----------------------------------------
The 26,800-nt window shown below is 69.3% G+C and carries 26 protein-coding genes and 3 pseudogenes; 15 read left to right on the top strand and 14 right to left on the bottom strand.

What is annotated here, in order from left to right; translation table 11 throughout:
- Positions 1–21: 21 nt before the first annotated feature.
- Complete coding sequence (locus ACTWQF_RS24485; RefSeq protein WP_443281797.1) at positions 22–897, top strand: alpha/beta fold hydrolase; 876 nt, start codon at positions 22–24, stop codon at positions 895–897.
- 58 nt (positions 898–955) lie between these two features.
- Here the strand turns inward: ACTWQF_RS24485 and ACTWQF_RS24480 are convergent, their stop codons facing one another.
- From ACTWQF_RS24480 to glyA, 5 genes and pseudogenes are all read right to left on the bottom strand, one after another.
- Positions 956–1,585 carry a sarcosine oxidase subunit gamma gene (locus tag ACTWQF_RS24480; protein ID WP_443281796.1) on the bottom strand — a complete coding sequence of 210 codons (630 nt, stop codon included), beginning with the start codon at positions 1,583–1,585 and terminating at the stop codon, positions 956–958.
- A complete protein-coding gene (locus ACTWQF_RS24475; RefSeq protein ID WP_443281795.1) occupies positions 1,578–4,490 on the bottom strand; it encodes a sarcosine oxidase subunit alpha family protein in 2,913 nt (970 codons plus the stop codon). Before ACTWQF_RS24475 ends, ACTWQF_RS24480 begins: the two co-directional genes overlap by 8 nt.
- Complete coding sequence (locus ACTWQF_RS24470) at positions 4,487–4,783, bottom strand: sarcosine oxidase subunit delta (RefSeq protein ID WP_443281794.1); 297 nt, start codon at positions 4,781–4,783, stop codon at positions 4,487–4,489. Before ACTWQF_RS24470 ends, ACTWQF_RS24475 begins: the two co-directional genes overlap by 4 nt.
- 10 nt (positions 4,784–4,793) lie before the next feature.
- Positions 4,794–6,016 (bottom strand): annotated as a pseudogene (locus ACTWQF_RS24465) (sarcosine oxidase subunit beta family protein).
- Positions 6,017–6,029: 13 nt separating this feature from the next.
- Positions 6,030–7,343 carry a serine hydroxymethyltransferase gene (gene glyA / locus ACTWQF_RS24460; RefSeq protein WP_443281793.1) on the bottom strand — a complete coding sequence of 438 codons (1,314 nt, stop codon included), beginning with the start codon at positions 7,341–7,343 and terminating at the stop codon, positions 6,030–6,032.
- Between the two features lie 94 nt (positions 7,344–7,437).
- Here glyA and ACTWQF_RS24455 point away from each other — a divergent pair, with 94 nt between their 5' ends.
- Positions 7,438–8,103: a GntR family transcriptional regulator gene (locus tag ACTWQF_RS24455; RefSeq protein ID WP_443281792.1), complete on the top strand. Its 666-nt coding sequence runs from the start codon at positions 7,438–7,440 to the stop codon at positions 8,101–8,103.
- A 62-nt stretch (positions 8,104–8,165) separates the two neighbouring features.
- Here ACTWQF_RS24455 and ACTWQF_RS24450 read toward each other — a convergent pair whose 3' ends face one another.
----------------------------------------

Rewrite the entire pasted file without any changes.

The 26,800-nt window shown below is 69.3% G+C and carries 26 protein-coding genes and 3 pseudogenes; 15 read left to right on the top strand and 14 right to left on the bottom strand.

What is annotated here, in order from left to right; translation table 11 throughout:
- Positions 1–21: 21 nt before the first annotated feature.
- Complete coding sequence (locus ACTWQF_RS24485; RefSeq protein WP_443281797.1) at positions 22–897, top strand: alpha/beta fold hydrolase; 876 nt, start codon at positions 22–24, stop codon at positions 895–897.
- 58 nt (positions 898–955) lie between these two features.
- Here the strand turns inward: ACTWQF_RS24485 and ACTWQF_RS24480 are convergent, their stop codons facing one another.
- From ACTWQF_RS24480 to glyA, 5 genes and pseudogenes are all read right to left on the bottom strand, one after another.
- Positions 956–1,585 carry a sarcosine oxidase subunit gamma gene (locus tag ACTWQF_RS24480; protein ID WP_443281796.1) on the bottom strand — a complete coding sequence of 210 codons (630 nt, stop codon included), beginning with the start codon at positions 1,583–1,585 and terminating at the stop codon, positions 956–958.
- A complete protein-coding gene (locus ACTWQF_RS24475; RefSeq protein ID WP_443281795.1) occupies positions 1,578–4,490 on the bottom strand; it encodes a sarcosine oxidase subunit alpha family protein in 2,913 nt (970 codons plus the stop codon). Before ACTWQF_RS24475 ends, ACTWQF_RS24480 begins: the two co-directional genes overlap by 8 nt.
- Complete coding sequence (locus ACTWQF_RS24470) at positions 4,487–4,783, bottom strand: sarcosine oxidase subunit delta (RefSeq protein ID WP_443281794.1); 297 nt, start codon at positions 4,781–4,783, stop codon at positions 4,487–4,489. Before ACTWQF_RS24470 ends, ACTWQF_RS24475 begins: the two co-directional genes overlap by 4 nt.
- 10 nt (positions 4,784–4,793) lie before the next feature.
- Positions 4,794–6,016 (bottom strand): annotated as a pseudogene (locus ACTWQF_RS24465) (sarcosine oxidase subunit beta family protein).
- Positions 6,017–6,029: 13 nt separating this feature from the next.
- Positions 6,030–7,343 carry a serine hydroxymethyltransferase gene (gene glyA / locus ACTWQF_RS24460; RefSeq protein WP_443281793.1) on the bottom strand — a complete coding sequence of 438 codons (1,314 nt, stop codon included), beginning with the start codon at positions 7,341–7,343 and terminating at the stop codon, positions 6,030–6,032.
- Between the two features lie 94 nt (positions 7,344–7,437).
- Here glyA and ACTWQF_RS24455 point away from each other — a divergent pair, with 94 nt between their 5' ends.
- Positions 7,438–8,103: a GntR family transcriptional regulator gene (locus tag ACTWQF_RS24455; RefSeq protein ID WP_443281792.1), complete on the top strand. Its 666-nt coding sequence runs from the start codon at positions 7,438–7,440 to the stop codon at positions 8,101–8,103.
- A 62-nt stretch (positions 8,104–8,165) separates the two neighbouring features.
- Here ACTWQF_RS24455 and ACTWQF_RS24450 read toward each other — a convergent pair whose 3' ends face one another.